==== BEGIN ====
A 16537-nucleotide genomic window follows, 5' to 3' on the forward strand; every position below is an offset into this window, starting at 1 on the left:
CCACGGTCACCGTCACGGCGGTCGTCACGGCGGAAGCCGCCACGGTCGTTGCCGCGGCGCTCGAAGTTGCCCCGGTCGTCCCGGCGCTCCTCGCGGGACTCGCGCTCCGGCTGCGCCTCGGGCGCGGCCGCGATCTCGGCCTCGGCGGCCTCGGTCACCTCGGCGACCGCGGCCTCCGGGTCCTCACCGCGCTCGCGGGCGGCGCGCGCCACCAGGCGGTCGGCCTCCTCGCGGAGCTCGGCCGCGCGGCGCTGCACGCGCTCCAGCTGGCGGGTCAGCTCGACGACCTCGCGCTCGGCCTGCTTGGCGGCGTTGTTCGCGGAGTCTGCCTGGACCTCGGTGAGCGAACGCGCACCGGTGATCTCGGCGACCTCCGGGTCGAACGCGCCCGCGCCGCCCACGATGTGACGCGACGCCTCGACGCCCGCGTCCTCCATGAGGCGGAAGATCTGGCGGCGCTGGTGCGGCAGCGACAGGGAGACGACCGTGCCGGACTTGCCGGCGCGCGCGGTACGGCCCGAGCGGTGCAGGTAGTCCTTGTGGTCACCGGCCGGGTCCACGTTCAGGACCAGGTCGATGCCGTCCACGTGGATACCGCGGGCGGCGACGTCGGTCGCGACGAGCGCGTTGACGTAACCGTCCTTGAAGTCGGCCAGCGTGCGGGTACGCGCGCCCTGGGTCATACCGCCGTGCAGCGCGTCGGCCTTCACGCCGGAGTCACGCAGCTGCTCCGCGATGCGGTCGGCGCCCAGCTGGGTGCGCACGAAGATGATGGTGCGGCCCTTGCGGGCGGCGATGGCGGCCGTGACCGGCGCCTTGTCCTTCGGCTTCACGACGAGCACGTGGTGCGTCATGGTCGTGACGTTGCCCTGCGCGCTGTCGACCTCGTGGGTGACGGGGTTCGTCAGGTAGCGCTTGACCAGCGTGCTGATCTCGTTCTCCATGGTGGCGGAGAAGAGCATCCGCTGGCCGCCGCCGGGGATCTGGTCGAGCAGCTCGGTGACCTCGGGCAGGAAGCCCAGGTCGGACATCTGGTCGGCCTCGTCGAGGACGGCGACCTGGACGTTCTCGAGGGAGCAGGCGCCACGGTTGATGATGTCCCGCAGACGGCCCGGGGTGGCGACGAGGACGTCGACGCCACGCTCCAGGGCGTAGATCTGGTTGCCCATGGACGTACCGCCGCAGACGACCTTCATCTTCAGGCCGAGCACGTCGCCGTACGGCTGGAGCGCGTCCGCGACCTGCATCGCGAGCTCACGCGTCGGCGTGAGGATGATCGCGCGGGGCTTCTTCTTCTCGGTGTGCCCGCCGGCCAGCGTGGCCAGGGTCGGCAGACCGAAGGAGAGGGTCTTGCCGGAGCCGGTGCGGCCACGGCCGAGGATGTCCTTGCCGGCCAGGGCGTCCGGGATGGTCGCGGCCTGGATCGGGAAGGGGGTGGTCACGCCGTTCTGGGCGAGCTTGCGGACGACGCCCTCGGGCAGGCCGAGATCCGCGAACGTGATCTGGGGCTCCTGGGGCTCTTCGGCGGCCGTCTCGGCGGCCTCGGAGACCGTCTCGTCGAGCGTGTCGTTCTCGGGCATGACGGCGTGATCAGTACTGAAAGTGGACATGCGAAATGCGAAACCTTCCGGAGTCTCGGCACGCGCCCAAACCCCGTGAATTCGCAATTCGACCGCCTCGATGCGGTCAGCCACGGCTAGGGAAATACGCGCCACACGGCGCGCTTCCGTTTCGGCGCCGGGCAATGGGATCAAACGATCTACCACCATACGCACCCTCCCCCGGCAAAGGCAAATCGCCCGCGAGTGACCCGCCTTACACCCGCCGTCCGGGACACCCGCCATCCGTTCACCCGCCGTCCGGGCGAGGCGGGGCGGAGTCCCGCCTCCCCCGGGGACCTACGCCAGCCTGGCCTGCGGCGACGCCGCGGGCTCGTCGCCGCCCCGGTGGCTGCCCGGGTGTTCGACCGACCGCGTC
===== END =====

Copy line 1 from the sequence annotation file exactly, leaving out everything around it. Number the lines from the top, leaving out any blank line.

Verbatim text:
A 16537-nucleotide genomic window follows, 5' to 3' on the forward strand; every position below is an offset into this window, starting at 1 on the left: